The spread of COVID-19 has changed how we live and work. With no choice but to restrict movement and reduce how often we meet others, we have moved many of our activities from the physical world to a virtual one. For many people, it seems only natural now to use remote technology to meet with friends, take classes, and have meetings.
Although remote work has become more commonplace, there are still many jobs that must be done in person
This use of virtual environments will likely continue even after the COVID-19 pandemic is over. This is especially true in business. There are several reasons why.
First, many people who thought online meetings would never work have realized that they in fact do work—and can even be more productive than face-to-face meetings. Having meetings online can reduce the amount of business trips taken and can also reduce cost and time. This means that even more meetings can be held for more people. Second, people disinclined to make use of ICT have been forced to make use of remote technologies, and this has helped to provide them with relevant skills. Working with remote technology has helped to eliminate disparity in ICT literacy and skills. Finally, the Japanese government continues to promote diverse working environments, and remote work is a great way to realize this goal. Remote work will also help support society and the people working within it as it becomes more established.
Some companies that have observed these trends have begun to revise their HR systems and reduce the sizes of their offices, under the assumption that remote work already plays a central role in business.
Although many tasks such as office work and preparing documents and materials can be performed remotely without issue, there are still many tasks that must be done on-site. Remote work is simply not an option in these cases. This is especially true at manufacturing sites.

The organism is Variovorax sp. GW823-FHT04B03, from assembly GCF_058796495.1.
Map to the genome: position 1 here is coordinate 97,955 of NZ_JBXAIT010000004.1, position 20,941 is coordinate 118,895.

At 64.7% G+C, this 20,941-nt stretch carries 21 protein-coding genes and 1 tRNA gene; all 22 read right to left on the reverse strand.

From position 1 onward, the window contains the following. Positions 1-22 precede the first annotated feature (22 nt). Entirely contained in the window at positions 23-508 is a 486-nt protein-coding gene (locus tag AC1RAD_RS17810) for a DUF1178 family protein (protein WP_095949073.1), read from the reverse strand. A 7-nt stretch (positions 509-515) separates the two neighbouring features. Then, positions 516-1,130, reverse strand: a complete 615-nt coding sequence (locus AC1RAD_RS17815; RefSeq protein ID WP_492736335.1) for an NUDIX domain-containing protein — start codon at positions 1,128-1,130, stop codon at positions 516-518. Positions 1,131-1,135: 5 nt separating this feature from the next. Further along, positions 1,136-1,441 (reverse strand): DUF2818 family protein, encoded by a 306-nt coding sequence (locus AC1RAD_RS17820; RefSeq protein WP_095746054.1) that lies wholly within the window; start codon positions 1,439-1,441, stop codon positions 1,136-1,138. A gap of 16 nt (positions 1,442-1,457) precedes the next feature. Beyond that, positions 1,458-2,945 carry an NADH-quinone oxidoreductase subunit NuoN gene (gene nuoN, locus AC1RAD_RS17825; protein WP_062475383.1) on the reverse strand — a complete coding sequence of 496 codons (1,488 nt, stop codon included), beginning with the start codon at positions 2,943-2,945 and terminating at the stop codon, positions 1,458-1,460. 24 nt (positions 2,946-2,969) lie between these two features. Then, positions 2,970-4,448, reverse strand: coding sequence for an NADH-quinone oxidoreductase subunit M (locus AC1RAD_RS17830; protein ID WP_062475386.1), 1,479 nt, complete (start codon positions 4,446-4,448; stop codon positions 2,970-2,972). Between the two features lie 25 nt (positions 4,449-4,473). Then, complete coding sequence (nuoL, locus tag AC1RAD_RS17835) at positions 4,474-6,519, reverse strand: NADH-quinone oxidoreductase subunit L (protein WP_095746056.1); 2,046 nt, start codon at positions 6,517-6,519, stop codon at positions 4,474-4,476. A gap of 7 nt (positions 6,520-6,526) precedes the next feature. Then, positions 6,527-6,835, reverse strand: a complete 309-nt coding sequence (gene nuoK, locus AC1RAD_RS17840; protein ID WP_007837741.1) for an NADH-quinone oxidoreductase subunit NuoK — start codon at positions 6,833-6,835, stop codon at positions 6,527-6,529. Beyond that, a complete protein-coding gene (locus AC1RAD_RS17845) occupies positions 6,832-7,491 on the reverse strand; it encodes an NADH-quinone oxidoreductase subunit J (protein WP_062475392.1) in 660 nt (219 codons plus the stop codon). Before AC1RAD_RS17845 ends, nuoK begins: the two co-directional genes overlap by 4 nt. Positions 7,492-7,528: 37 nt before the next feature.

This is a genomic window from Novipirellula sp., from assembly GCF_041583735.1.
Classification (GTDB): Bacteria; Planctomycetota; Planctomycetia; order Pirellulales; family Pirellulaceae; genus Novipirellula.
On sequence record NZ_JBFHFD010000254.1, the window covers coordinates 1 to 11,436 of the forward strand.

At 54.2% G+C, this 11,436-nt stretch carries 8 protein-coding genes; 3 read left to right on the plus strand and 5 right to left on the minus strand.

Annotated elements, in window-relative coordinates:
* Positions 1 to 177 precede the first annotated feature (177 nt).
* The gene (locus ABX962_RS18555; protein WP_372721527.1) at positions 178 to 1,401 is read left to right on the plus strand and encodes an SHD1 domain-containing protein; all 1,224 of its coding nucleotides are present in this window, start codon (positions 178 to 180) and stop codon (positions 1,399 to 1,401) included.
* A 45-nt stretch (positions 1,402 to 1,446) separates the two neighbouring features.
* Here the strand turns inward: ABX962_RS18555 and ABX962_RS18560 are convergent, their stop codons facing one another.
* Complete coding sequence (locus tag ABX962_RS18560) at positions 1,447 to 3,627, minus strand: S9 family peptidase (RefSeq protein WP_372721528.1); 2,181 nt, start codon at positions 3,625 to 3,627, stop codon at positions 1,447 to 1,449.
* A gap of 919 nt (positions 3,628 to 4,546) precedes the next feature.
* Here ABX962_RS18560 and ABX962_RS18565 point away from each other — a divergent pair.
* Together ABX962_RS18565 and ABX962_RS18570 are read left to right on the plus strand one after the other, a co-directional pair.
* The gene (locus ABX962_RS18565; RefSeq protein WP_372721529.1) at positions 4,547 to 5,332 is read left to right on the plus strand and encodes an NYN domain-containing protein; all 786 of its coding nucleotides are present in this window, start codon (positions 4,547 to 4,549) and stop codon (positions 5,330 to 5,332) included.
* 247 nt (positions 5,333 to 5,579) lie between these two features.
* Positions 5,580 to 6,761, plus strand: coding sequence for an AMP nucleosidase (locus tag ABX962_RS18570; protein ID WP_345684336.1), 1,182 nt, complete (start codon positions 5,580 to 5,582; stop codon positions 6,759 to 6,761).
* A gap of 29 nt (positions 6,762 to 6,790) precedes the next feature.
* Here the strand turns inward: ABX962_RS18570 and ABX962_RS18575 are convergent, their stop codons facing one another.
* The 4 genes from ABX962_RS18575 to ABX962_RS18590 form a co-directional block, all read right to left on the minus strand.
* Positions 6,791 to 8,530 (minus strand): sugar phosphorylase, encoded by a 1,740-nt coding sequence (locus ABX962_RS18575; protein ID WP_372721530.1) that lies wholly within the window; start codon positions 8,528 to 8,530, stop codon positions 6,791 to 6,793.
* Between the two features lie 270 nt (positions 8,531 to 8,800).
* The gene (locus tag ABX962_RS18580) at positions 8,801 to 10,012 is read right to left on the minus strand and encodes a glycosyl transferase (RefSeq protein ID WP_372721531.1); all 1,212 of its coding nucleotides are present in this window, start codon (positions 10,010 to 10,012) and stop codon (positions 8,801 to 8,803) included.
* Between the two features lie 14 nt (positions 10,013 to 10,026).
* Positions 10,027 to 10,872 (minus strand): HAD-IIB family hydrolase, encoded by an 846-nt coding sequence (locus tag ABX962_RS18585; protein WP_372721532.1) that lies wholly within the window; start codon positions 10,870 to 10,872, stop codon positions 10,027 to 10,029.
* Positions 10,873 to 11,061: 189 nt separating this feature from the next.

Making full use of 3D CAD modeling to streamline VR/AR design work and maintenance
Manufacturing companies have begun making use of technologies such as virtual reality (VR), augmented reality (AR), and IoT as new means of communicating information in situations that previously could not work remotely, such as equipment maintenance and product design.
It has become possible in recent years to design all sorts of industrial products, equipment, and facilities using 3D CAD. This technology has been making tremendous progress. The individual parts of devices are now individually designed as 3D models, which can be assembled and even manipulated on a computer. This means that products can now be manufactured and tested, with no need to build a physical prototype.
When developing an industrial product (such as an automobile or electronic device) or designing a building or other structure, personnel such as product planners, salespeople, designers, and production engineers will meet to review the product. Until recently, this involved gathering all these individuals in the same room to discuss a physical prototype created especially for this purpose. Now, experts in remote locations can share 3D model data and then use head-mounted displays to manipulate and disassemble these models, allowing them to review a product just as though they were in the same room with it—or, perhaps in even more detail.